THE SPINE JANUARY 20, 2009
Well, there's nothing that tugs me out of a deep sense of the good more
quickly than one of John Judis' churlish and bumptious obiter
dicta. His assault on Barack Obama's inaugural address is
a case in point. It was clear to me that Obama was trying to
establish the moral and practical first principles of his administration,
opening his agenda to as many Americans as are willing to join him.
He also put on first record two agenda items that will especially
disturb, first, the Republican opposition and, second, many of Obama's
What will upset the conservatives are the president's pronouncements on
the environmental calamity into which we are quickly drifting and his
commitment to lift us out of the flood. (I wondered what good
thoughts Al Gore was having, listening to these thoughts more clearly
enunciated than Bill Clinton ever did.) What will distress important
sectors of the Democratic camp is Obama's thematic homage to those who
fought and died for our country -in Concord and Gettysburg, in Normandy
and at Khe Sanh, yes, Khe Sanh. But it's not just seepages where
blood was shed long ago.
It is here and now. I suspect that in his intelligence briefings
and military memoranda he learned much that he did not know as a junior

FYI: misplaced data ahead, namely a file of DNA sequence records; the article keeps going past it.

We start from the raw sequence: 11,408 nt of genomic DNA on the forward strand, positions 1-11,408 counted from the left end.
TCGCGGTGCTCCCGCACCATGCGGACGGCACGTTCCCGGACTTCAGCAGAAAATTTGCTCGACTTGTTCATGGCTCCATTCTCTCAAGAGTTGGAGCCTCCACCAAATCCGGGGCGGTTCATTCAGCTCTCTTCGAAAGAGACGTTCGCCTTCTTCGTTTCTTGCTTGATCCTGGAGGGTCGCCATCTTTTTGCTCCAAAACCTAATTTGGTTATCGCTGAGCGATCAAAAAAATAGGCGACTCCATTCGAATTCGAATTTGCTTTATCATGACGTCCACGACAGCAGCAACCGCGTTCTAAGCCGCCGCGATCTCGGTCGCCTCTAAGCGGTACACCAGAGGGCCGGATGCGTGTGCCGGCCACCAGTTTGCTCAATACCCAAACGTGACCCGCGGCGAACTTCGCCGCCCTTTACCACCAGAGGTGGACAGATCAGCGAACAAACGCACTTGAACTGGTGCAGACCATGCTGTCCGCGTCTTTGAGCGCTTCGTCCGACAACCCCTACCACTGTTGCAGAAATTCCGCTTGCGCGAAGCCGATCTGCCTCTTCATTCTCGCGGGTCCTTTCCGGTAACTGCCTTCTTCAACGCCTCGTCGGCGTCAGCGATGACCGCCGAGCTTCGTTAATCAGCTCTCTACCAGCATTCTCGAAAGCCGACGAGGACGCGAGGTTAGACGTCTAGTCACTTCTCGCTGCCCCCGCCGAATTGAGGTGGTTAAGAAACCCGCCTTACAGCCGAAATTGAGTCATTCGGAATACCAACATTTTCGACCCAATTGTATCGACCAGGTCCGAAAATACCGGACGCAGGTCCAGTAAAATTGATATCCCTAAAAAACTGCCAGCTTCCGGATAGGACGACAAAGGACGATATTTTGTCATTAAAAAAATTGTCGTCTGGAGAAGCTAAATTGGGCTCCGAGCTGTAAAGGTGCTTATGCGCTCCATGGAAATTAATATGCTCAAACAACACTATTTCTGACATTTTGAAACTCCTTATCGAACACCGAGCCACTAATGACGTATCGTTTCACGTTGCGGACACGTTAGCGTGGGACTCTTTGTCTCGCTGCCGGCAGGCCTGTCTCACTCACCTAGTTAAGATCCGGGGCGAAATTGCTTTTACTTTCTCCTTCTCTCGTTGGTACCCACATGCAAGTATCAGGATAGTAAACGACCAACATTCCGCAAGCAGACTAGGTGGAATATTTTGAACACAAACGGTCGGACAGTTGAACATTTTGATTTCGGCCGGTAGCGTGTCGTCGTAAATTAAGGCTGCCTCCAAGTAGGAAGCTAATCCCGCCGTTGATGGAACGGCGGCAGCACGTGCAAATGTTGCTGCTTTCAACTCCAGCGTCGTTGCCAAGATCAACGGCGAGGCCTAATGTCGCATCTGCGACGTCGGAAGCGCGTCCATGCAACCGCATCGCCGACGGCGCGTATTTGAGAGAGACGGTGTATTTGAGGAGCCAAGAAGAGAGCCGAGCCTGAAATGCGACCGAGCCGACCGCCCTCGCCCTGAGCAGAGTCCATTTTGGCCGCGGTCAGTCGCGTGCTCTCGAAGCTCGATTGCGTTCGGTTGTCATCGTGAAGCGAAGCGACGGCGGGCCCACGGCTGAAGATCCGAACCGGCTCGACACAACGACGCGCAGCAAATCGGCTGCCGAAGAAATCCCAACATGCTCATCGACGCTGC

senator and much that he did not care to know as a young man.
(Frank Foer made this very point to me.) So this is what the
president cares to convey now, not only this as eloquent words, but this
as both ideal and strategy:
As for our
common defense, we reject as false the choice between our safety and out
that earlier generations faced down fascism and communism not just with
but with sturdy ideals and enduring convictions...We will not apologize
for our way of life,
we waver in its defense, and for those who seek to advance their aims by
innocents, we say to you now that our spirit is stronger and cannot be
outlast us, and we will defeat you.
These are not welcome words to many of Obama's initial enthusiasts.
It is no surprise that also John Judis does not like them.
A few weeks ago, he gave us all a reading list, one part
condescending, another utterly irrelevant. My guess is that Barack
Obama has never read Das Kapital, not even the first volume which
Judis especially recommends. And the president certainly hasn't
read Paul Baran and Paul Sweezy's Monopoloy Capital, which poor
John has been "reading and rereading" for decades. Obama
probably hasn't even heard of G.A. Cohen's Karl Marx's Theory of
History, which Judis pronounces "of all the books I've read in
the last twenty or thirty years, it's the best."